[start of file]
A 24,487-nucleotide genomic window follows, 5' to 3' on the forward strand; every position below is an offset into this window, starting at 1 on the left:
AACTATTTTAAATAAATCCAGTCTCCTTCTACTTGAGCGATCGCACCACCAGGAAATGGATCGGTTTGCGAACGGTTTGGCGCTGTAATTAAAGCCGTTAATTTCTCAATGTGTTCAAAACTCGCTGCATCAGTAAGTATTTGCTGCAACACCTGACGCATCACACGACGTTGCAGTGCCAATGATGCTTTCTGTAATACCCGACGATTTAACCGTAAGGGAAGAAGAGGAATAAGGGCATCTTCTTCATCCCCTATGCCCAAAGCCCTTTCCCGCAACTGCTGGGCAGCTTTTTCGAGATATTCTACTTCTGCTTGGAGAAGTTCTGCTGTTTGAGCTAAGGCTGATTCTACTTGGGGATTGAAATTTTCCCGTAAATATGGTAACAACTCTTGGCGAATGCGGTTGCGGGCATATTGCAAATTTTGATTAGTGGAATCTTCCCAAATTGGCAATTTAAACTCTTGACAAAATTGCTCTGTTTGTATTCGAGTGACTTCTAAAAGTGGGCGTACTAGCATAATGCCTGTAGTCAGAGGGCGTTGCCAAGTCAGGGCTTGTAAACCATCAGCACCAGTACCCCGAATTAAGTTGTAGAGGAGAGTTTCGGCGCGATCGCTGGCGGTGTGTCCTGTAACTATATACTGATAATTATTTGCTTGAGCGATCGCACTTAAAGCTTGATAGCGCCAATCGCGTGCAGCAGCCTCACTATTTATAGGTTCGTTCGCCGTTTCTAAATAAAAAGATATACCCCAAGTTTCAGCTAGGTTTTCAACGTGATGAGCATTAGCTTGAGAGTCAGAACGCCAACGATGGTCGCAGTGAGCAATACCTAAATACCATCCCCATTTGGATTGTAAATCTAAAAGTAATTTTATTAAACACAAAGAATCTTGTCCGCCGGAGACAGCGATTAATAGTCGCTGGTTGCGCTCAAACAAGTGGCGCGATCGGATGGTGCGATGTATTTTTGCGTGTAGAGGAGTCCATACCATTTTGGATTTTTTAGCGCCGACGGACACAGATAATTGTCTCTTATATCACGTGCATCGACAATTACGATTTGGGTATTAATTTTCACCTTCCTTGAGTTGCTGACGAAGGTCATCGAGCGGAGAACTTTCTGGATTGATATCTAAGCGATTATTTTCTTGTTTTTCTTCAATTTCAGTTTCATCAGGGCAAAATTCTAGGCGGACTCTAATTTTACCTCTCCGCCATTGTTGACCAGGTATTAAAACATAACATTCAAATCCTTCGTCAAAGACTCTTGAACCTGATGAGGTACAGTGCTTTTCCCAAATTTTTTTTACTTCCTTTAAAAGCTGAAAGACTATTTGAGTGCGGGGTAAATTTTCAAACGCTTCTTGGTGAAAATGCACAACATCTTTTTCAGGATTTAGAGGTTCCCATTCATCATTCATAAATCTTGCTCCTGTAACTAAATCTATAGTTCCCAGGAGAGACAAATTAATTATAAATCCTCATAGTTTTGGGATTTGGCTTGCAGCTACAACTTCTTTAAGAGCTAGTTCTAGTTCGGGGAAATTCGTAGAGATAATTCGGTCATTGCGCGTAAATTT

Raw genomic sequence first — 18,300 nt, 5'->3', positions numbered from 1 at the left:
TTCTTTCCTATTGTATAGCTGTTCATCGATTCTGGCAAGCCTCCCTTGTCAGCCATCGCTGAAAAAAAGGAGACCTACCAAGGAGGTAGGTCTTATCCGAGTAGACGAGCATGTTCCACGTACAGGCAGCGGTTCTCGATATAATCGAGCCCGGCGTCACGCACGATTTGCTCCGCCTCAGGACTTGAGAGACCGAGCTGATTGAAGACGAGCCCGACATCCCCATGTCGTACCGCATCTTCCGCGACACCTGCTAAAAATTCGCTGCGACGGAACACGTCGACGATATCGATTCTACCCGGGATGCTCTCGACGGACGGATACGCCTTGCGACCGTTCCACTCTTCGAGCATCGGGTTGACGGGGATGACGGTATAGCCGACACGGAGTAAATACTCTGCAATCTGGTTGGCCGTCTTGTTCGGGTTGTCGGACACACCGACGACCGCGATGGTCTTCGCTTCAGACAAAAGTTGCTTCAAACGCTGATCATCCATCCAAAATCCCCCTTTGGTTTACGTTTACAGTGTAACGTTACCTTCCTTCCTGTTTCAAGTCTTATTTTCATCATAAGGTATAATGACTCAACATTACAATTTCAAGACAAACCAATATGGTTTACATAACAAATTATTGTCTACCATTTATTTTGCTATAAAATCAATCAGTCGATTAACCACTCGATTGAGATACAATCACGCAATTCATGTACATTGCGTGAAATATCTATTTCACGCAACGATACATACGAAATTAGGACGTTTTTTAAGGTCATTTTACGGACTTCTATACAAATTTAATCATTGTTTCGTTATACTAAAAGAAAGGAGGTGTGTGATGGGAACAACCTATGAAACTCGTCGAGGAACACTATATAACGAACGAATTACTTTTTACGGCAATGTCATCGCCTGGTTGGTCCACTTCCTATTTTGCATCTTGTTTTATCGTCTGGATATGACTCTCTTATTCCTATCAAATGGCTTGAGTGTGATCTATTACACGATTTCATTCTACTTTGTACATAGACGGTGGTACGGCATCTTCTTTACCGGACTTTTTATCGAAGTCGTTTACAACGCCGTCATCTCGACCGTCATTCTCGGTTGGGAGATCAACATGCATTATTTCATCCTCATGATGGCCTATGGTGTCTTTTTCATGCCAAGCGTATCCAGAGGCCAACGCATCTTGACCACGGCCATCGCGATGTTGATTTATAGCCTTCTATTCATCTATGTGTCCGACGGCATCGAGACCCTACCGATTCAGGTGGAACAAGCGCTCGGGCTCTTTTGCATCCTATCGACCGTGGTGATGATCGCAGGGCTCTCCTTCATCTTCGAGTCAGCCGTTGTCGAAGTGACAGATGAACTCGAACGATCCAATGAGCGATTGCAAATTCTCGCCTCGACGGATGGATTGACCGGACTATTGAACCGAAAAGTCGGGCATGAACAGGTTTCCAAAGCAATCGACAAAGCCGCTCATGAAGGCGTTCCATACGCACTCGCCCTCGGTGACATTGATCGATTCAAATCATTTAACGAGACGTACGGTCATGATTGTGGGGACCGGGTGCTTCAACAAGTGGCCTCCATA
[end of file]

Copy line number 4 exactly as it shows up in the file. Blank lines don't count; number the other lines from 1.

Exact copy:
TTCTTTCCTATTGTATAGCTGTTCATCGATTCTGGCAAGCCTCCCTTGTCAGCCATCGCTGAAAAAAAGGAGACCTACCAAGGAGGTAGGTCTTATCCGAGTAGACGAGCATGTTCCACGTACAGGCAGCGGTTCTCGATATAATCGAGCCCGGCGTCACGCACGATTTGCTCCGCCTCAGGACTTGAGAGACCGAGCTGATTGAAGACGAGCCCGACATCCCCATGTCGTACCGCATCTTCCGCGACACCTGCTAAAAATTCGCTGCGACGGAACACGTCGACGATATCGATTCTACCCGGGATGCTCTCGACGGACGGATACGCCTTGCGACCGTTCCACTCTTCGAGCATCGGGTTGACGGGGATGACGGTATAGCCGACACGGAGTAAATACTCTGCAATCTGGTTGGCCGTCTTGTTCGGGTTGTCGGACACACCGACGACCGCGATGGTCTTCGCTTCAGACAAAAGTTGCTTCAAACGCTGATCATCCATCCAAAATCCCCCTTTGGTTTACGTTTACAGTGTAACGTTACCTTCCTTCCTGTTTCAAGTCTTATTTTCATCATAAGGTATAATGACTCAACATTACAATTTCAAGACAAACCAATATGGTTTACATAACAAATTATTGTCTACCATTTATTTTGCTATAAAATCAATCAGTCGATTAACCACTCGATTGAGATACAATCACGCAATTCATGTACATTGCGTGAAATATCTATTTCACGCAACGATACATACGAAATTAGGACGTTTTTTAAGGTCATTTTACGGACTTCTATACAAATTTAATCATTGTTTCGTTATACTAAAAGAAAGGAGGTGTGTGATGGGAACAACCTATGAAACTCGTCGAGGAACACTATATAACGAACGAATTACTTTTTACGGCAATGTCATCGCCTGGTTGGTCCACTTCCTATTTTGCATCTTGTTTTATCGTCTGGATATGACTCTCTTATTCCTATCAAATGGCTTGAGTGTGATCTATTACACGATTTCATTCTACTTTGTACATAGACGGTGGTACGGCATCTTCTTTACCGGACTTTTTATCGAAGTCGTTTACAACGCCGTCATCTCGACCGTCATTCTCGGTTGGGAGATCAACATGCATTATTTCATCCTCATGATGGCCTATGGTGTCTTTTTCATGCCAAGCGTATCCAGAGGCCAACGCATCTTGACCACGGCCATCGCGATGTTGATTTATAGCCTTCTATTCATCTATGTGTCCGACGGCATCGAGACCCTACCGATTCAGGTGGAACAAGCGCTCGGGCTCTTTTGCATCCTATCGACCGTGGTGATGATCGCAGGGCTCTCCTTCATCTTCGAGTCAGCCGTTGTCGAAGTGACAGATGAACTCGAACGATCCAATGAGCGATTGCAAATTCTCGCCTCGACGGATGGATTGACCGGACTATTGAACCGAAAAGTCGGGCATGAACAGGTTTCCAAAGCAATCGACAAAGCCGCTCATGAAGGCGTTCCATACGCACTCGCCCTCGGTGACATTGATCGATTCAAATCATTTAACGAGACGTACGGTCATGATTGTGGGGACCGGGTGCTTCAACAAGTGGCCTCCATA